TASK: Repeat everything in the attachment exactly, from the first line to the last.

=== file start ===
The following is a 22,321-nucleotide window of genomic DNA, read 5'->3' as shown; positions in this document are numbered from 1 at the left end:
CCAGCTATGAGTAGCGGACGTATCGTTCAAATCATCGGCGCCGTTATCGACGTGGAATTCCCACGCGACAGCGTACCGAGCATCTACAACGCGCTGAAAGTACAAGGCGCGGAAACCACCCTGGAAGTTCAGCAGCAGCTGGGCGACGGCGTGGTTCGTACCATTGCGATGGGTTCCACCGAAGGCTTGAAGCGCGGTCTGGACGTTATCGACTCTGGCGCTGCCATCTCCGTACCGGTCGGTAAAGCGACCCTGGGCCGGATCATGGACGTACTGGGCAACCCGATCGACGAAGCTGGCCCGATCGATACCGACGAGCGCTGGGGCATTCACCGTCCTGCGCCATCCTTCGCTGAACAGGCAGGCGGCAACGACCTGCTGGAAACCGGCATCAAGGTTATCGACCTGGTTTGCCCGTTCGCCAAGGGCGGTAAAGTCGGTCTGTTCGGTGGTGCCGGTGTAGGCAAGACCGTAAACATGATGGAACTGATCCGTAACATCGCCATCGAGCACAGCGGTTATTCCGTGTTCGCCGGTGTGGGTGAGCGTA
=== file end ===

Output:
The following is a 22,321-nucleotide window of genomic DNA, read 5'->3' as shown; positions in this document are numbered from 1 at the left end:
CCAGCTATGAGTAGCGGACGTATCGTTCAAATCATCGGCGCCGTTATCGACGTGGAATTCCCACGCGACAGCGTACCGAGCATCTACAACGCGCTGAAAGTACAAGGCGCGGAAACCACCCTGGAAGTTCAGCAGCAGCTGGGCGACGGCGTGGTTCGTACCATTGCGATGGGTTCCACCGAAGGCTTGAAGCGCGGTCTGGACGTTATCGACTCTGGCGCTGCCATCTCCGTACCGGTCGGTAAAGCGACCCTGGGCCGGATCATGGACGTACTGGGCAACCCGATCGACGAAGCTGGCCCGATCGATACCGACGAGCGCTGGGGCATTCACCGTCCTGCGCCATCCTTCGCTGAACAGGCAGGCGGCAACGACCTGCTGGAAACCGGCATCAAGGTTATCGACCTGGTTTGCCCGTTCGCCAAGGGCGGTAAAGTCGGTCTGTTCGGTGGTGCCGGTGTAGGCAAGACCGTAAACATGATGGAACTGATCCGTAACATCGCCATCGAGCACAGCGGTTATTCCGTGTTCGCCGGTGTGGGTGAGCGTA